ROYAL IRISH ACADEMY, *May* 22*nd*, 1837

SIR WILLIAM HAMILTON laid before the Academy an account of some investigations in which he had recently been engaged, respecting Equations of the Fifth Degree. They related chiefly to three points: first the argument of Abel against the possibility of generally and algebraically resolving such equations; second, the researches of Mr. Jerrard; and third, the conceivable reduction, in a new way, of the original problem to a more simple form.

1. The argument of Abel consisted of two principal parts; one
independent of the degree of the equation, and the other dependent on
that degree. The general principle was first laid down, by him, that
whatever may be the degree *n* of any general algebraic equation, if
it be possible to express a root of that equation, in terms of the
coefficients, by any finite combination of rational functions, and of
radicals with prime exponents, then every radical in such an
expression, when reduced to its most simple form, must be equal to a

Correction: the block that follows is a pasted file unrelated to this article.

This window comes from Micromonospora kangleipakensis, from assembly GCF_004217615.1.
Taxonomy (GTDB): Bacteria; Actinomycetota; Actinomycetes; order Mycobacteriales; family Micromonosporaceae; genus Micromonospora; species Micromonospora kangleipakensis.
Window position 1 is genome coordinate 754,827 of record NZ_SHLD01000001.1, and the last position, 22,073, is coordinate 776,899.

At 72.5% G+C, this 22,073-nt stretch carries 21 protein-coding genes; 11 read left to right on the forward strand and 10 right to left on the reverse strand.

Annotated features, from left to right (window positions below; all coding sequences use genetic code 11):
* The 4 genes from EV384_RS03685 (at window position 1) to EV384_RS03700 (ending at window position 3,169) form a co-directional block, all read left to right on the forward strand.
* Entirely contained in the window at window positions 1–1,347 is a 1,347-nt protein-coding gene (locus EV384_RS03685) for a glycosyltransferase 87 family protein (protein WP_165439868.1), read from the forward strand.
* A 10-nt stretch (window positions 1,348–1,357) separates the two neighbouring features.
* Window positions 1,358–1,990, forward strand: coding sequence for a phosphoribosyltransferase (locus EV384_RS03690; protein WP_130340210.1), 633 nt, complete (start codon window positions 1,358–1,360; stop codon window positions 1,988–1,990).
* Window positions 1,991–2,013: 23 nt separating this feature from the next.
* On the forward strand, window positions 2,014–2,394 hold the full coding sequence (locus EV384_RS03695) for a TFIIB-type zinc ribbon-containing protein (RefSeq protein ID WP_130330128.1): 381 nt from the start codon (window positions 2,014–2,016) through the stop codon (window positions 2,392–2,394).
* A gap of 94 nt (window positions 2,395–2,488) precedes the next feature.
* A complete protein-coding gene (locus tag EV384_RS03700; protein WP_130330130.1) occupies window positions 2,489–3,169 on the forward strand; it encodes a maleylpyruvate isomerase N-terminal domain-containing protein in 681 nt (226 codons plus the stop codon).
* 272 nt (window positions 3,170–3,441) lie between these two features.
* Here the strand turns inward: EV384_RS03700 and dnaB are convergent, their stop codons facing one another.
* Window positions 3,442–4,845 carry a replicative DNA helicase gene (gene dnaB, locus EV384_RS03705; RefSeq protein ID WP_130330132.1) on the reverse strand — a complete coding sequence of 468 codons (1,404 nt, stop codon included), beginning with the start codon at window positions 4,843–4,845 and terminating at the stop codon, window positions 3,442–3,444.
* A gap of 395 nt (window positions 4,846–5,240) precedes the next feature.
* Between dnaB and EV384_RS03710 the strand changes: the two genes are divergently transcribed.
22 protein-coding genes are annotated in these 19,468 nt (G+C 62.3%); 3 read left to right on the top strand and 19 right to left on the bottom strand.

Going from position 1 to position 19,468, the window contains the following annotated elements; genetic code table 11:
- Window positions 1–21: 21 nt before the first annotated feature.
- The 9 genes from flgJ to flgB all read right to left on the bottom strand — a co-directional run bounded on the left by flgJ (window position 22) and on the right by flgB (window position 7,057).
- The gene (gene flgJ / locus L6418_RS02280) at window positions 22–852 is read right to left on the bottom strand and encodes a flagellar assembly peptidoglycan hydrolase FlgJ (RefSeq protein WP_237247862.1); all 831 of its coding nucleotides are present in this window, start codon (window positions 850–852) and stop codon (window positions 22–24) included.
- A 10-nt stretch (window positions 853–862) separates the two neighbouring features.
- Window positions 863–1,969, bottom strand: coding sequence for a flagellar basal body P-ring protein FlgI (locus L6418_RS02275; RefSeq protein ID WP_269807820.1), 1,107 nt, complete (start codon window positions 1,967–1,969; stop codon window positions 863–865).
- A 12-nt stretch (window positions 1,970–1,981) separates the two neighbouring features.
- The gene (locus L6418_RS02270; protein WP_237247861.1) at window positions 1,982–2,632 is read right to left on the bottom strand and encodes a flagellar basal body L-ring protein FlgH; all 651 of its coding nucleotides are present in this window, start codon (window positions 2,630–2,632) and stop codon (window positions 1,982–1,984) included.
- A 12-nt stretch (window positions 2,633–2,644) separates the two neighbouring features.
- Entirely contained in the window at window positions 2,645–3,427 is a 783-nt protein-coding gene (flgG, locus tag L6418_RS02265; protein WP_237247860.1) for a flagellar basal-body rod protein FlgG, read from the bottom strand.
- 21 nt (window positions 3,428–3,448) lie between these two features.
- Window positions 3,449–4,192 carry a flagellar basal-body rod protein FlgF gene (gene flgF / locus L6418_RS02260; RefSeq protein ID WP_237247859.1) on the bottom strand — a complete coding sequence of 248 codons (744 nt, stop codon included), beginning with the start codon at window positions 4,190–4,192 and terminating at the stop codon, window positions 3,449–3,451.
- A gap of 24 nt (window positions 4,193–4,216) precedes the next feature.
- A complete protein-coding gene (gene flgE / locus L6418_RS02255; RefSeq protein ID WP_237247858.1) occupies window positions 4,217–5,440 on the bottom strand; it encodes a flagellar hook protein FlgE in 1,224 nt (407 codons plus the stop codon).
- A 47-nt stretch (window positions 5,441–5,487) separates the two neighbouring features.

rational (though not a symmetric) function of the *n* roots of the
original equation; and must, when considered as such a function, have
exactly as many values, arising from the permutations of those *n*
roots among themselves, as it has values, when considered as a
radical, arising from the introduction of factors which are roots of
unity. And in proceeding to apply this general principle to equations
of the fifth degree, the same illustrious mathematician employed
certain properties of functions of five variables, which may be
condensed into the two following theorems: that, if a rational
function of five independent variables have a prime power symmetric,
without being symmetric itself, it must be the square root of the
product of the ten squares of differences of the five variables, or at
least that square root multiplied by some symmetric function; and that,
if a rational function of the same variables have, itself, more than
two values, its square, its cube, and its fifth power have, each, more
than two values also. Sir W. H. conceived that the reflections into